T: I think there might have been something about setting up for surprise, but I still feel like I’m first and foremost dealing with movement, and not necessarily movement as a carrier of expressive emotional intent, it’s not like Tanztheatre, but I do think all the elements of text and song and props and light and sound and costume are all available to me and I just like to play with them and see what they might evoke or reference for people. I think it’s not radical experimentation… I look at the work I made and I can’t really see any signature. And I know there are themes like empathy that interest me no matter what I’m making, because I’m on some level always thinking about what I want to put in the world, not in any grand way but to keep connecting to why we put something on the planet, why it exists. But the element of surprise … I think … I know that I’m mischievous as a person, but I also really like formality … I can’t take myself too seriously for too long … it’s not necessarily humour I’m dealing with but I quite like charm and I quite like poetry and maths and science as well.
< I know there are themes like empathy that interest me no matter what I’m making >
E: [laughs] Right – you’re an all-rounder. But there is something in that isn’t there? Just thinking about how the costume changes in the piece, it’s so dramatic! It doesn’t necessarily feel like that in every moment, but it’s quite marked.
T: But if I’m making a piece that’s looking at the act of looking, then the body being transformed by nudity, everyday wear, whatever that is, old-school leotards, and then crazy over the top costume, that keeps affecting our reading of the group and if the piece is about reading then that can be the currency or a featured element, because though the piece doesn’t have narrative as such, it does have some kind of narrative sense, I have to accept that.
E: Well you can’t escape that can you.
T: No, I think we have a disposition to find narrative everywhere.
E: But also, you put any two things next to each other and it’s arguably a narrative and it’s not about projecting onto that, it’s just that there is a shift from one thing to another and that’s a step and a step has to take a direction, and a direction is immediately a timeline, and a timeline is immediately a narrative … but then, does that frustrate you that you can’t escape narrative, in its abstract sense? Would you rather be able to float more in each moment, no strings attached?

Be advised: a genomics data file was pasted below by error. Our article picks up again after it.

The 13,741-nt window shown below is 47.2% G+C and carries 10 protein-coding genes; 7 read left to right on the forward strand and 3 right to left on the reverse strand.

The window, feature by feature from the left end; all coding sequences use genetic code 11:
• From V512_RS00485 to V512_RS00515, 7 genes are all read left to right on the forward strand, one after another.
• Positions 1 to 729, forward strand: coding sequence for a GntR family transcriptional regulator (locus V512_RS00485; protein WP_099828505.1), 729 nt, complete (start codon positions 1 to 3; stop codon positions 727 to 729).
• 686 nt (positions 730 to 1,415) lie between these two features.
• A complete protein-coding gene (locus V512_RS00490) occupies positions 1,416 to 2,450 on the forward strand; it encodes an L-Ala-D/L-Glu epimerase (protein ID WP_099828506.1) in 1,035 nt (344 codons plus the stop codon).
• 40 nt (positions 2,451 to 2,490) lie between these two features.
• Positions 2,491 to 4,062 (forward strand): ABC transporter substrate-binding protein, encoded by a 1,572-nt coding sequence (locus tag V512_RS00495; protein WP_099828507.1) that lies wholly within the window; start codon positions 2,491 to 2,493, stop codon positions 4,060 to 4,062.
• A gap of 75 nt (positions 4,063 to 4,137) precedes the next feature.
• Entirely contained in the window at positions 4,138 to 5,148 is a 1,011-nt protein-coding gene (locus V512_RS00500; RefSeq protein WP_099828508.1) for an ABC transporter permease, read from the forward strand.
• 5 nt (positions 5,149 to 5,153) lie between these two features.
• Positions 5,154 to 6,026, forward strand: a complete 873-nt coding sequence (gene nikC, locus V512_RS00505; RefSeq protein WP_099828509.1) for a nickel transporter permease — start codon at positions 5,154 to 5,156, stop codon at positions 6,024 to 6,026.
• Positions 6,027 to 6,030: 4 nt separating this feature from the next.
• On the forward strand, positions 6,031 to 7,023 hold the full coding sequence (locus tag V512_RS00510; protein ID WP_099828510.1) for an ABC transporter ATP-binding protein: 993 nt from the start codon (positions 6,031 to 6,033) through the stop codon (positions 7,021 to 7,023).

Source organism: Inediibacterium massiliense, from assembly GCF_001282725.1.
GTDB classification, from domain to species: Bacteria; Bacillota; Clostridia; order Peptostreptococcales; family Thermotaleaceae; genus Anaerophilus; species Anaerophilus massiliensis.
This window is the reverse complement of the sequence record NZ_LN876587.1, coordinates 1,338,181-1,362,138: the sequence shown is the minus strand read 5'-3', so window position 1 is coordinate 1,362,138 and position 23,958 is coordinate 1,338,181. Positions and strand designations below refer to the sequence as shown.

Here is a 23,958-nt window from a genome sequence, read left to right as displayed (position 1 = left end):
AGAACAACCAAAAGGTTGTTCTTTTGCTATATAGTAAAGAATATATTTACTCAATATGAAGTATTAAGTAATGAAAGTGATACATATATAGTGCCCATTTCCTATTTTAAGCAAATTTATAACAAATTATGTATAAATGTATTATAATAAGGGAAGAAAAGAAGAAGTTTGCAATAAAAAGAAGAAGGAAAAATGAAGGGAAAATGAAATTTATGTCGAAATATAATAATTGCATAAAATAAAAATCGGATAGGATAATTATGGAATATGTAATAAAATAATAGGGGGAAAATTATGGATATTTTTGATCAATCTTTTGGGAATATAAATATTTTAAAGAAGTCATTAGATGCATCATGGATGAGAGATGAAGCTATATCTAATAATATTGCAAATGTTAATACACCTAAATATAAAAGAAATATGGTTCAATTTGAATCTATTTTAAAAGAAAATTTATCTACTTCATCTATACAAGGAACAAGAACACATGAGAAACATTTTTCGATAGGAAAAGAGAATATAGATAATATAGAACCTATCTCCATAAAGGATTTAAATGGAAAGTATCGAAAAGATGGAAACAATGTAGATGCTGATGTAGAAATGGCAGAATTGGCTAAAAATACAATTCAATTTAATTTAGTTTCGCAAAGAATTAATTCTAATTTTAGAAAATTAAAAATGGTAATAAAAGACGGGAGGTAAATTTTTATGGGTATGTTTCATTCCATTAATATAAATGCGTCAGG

T: I don’t know if this is really an answer but what I am interested in is dealing with formal principles, space, time, relationship, structure, counterpoint … but there’s not a formality to the performers themselves. I’m seeing if it’s possible to articulate something that is quite graphic and sculptural in space but with freedom inside that to be living and breathing it as if it’s improvised, even if it’s not, inviting the performers to consider their approach to doing that each day as different so they’re not making themselves anonymous in it. I keep looking for a way in which I can be dealing with presence and tone and availability through using the senses and perception, but that I might not necessarily need it to be a fully improvised and experimental movement language... It’s not really an answer to your question at all.
< I think we have a disposition to find narrative everywhere >
E: Are you talking about somehow juxtaposing a state with content in order to dislocate it?
T: I think I’m trying to get at something that is making the performers as themselves, as those people that day, available to me as I watch. Rather than dealing with character for example – like developing characters for dance theatre narrative. So I feel like the movement is humanised somehow, but I don’t necessarily need to read narrative.
E: Is it for example, if you’re performing, is it Theo dancing or is it Theo playing a role? It’s like the question of ‘do I go to dance school, or do I go to acting school?’, and it’s like, well, do you want to be yourself on stage or do you want to be other people? This question seems to be present in almost every process I’m in as a performer, at some point, and there’s no clear line between the two states. If I’m performing my solo work, it’s like a weird version of myself. And you can’t necessarily control that either.